- FEVERSHAM FALLS BACK TO BRADFORD- ON AVON

                                    - Rebels set off after dark for Frome through rain.

28 June (Sun.)             - Rebels reach Frome

29 June (Mon.)            - News reaches Monmouth of Argyle’s fate; Council of War

                                    - FEVERSHAM AND ROYAL ARMY MARCH TO WESTBURY AND



                                    - Rebels prepare to march on Warminster.

30 June (Tues.)            - Thwarted by Royal Army, Monmouth abandons plan to march on

   London through Wiltshire, and marches to Shepton Mallet.


1 July (Wed.)              - Monmouth reaches Wells, capturing some royal waggons.  Desertions



2 July (Thurs.)             - Rebels march towards Bridgwater, camp on the moor; joined by 


3 July (Fri.)                  - Monmouth enters Bridgwater to lukewarm welcome; orders its




4 July (Sat.)                 - Monmouth considers break- away towards Bristol.

                                    - News of siege preparations reach Feversham;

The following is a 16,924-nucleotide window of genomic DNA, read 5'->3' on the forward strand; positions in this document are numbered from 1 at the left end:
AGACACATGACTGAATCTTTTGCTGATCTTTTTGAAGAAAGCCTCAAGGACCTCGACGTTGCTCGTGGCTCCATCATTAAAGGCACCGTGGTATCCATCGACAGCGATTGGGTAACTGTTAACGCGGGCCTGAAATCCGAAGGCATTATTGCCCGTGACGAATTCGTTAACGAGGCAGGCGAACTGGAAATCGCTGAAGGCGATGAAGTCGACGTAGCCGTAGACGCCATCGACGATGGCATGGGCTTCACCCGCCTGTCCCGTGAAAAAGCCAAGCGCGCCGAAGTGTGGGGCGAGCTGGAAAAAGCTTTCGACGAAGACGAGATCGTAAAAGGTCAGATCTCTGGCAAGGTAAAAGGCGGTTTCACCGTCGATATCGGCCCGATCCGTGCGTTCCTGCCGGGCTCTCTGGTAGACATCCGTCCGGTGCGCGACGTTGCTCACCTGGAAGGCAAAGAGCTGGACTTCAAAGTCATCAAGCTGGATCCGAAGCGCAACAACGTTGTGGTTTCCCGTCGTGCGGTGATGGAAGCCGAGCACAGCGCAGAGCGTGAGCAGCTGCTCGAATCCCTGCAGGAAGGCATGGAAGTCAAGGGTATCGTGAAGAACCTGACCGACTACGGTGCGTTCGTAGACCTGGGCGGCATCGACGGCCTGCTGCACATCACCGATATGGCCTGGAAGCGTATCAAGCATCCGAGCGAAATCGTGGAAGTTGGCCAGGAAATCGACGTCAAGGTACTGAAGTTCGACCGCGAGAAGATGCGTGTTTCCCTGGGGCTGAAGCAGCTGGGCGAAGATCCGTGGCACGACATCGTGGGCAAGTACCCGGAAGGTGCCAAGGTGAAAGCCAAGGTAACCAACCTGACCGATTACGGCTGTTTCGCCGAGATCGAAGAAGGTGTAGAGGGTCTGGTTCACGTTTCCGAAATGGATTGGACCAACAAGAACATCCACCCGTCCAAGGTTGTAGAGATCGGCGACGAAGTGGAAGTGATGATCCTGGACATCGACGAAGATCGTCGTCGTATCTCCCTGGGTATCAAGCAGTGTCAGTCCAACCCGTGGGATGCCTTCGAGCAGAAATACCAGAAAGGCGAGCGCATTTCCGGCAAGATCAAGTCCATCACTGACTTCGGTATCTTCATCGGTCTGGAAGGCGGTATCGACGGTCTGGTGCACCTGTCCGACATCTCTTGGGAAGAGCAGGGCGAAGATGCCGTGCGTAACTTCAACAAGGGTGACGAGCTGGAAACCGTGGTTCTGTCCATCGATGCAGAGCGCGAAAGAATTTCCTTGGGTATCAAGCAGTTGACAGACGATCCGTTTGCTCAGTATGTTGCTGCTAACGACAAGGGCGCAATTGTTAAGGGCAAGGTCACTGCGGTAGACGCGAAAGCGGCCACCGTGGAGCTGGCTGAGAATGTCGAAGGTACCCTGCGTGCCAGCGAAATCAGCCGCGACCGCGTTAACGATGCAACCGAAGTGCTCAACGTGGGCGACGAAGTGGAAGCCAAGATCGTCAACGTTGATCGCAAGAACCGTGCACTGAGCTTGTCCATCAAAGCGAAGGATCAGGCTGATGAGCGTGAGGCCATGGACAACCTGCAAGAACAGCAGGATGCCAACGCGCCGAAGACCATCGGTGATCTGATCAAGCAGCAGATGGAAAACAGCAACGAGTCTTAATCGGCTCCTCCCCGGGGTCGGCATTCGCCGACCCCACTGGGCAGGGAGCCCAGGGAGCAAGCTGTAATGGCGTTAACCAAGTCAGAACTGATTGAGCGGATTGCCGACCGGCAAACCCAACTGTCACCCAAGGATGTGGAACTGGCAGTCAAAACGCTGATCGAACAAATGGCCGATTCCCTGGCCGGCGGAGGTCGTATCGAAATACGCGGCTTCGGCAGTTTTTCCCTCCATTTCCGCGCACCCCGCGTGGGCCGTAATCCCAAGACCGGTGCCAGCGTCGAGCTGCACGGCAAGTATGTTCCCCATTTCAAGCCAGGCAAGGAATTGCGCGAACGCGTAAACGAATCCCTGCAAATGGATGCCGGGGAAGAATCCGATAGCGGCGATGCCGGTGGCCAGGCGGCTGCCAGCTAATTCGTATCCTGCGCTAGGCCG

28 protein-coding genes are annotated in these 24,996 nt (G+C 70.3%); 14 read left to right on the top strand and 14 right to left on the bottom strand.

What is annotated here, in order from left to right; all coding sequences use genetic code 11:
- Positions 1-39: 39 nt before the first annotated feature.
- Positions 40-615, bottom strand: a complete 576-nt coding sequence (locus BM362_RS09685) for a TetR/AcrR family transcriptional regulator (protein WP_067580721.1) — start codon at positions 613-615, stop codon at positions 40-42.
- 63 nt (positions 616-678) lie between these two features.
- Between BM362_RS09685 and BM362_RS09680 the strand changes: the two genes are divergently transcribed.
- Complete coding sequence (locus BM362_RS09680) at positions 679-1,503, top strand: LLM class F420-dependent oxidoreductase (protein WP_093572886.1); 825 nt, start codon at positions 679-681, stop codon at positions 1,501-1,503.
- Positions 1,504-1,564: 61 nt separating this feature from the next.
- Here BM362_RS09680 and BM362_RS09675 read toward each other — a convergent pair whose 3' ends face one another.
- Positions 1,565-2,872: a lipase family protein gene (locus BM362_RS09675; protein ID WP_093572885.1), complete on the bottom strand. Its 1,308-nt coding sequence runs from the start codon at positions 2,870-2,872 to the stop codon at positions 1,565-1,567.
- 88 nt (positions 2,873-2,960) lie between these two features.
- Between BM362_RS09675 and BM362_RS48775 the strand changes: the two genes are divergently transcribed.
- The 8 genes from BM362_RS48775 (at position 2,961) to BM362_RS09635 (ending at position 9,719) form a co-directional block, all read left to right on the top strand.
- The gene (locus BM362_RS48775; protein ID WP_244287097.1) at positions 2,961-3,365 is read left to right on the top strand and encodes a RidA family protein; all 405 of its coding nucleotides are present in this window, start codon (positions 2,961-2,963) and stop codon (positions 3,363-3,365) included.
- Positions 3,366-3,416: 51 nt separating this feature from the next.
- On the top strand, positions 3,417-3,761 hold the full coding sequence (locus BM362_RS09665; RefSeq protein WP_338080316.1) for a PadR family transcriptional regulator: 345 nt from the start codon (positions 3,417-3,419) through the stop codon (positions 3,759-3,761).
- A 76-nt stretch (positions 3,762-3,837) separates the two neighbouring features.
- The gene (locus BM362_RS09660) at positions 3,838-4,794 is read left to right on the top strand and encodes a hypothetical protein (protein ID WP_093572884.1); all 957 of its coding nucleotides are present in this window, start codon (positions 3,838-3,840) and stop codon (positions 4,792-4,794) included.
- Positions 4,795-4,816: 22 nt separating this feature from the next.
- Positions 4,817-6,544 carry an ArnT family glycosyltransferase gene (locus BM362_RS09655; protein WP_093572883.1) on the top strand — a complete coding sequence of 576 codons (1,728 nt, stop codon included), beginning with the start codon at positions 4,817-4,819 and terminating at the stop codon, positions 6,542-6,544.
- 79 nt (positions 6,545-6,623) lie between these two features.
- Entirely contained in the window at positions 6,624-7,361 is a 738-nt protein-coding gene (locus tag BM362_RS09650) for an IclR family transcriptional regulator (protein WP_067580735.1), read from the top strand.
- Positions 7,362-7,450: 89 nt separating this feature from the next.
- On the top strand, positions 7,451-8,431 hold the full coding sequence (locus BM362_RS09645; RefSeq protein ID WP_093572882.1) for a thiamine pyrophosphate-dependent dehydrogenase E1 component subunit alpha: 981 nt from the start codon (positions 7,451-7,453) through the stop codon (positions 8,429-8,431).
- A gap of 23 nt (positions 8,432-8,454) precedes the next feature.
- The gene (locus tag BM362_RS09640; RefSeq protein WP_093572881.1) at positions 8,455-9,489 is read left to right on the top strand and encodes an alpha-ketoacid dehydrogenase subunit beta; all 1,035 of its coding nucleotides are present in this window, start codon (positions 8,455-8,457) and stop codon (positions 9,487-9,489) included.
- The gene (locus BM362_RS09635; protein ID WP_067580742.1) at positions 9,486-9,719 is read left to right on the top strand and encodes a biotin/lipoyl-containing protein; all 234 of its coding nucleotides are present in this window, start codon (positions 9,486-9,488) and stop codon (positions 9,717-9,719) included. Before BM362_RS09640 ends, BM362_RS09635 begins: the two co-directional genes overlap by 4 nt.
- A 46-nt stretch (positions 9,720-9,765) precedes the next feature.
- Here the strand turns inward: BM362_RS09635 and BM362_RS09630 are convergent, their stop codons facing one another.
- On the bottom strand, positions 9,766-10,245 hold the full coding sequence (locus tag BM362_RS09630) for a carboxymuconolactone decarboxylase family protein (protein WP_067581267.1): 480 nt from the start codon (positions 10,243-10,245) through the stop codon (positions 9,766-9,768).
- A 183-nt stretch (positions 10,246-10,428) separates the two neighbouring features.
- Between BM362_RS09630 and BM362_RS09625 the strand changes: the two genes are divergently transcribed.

- FEVERSHAM RECONNOITRES CAMP-SITE NEAR


5 July (Sun.)                - ROYAL ARMY CAMPS AT WESTONZOYLAND.

                                    - Monmouth decides on night- attack

6 July (Mon.)               - Night battle of Sedgemoor.  Monmouth flees to Downside.  Rebels

  routed and pursued. 


7 July (Tues.)               - COL. KIRKE MARCHES INTO TAUNTON.

                                    - Monmouth reaches Cranborne Chase

8 July (Wed.)              - Monmouth captured near Woodlands in Dorset.

15 July (Wed.)                        - Monmouth executed at the Tower.







Bryan Bevan, James Duke of Monmouth 185- 200 (Trinity Press, Robert Hale & Company



The Bloody Assize, 11 Nov. 2007,


Rev. C. P. Brown, Monmouth’s Rebellion (Somerset Gateway 11 Nov. 2007), essay.htm.


David G. Chandler, Sedgemoor 1685:  An Account and an Anthology 43- 181 (St. Martin’s

Press 1985).


Peter Earle, Monmouth’s Rebels the Road to Sedgemoor 1685 (Weidenfeld and Nicolson 1977).


Tim Harris, Scott [Crofts], James, duke of Monmouth and first duke of Buccleuch (1649- 1685),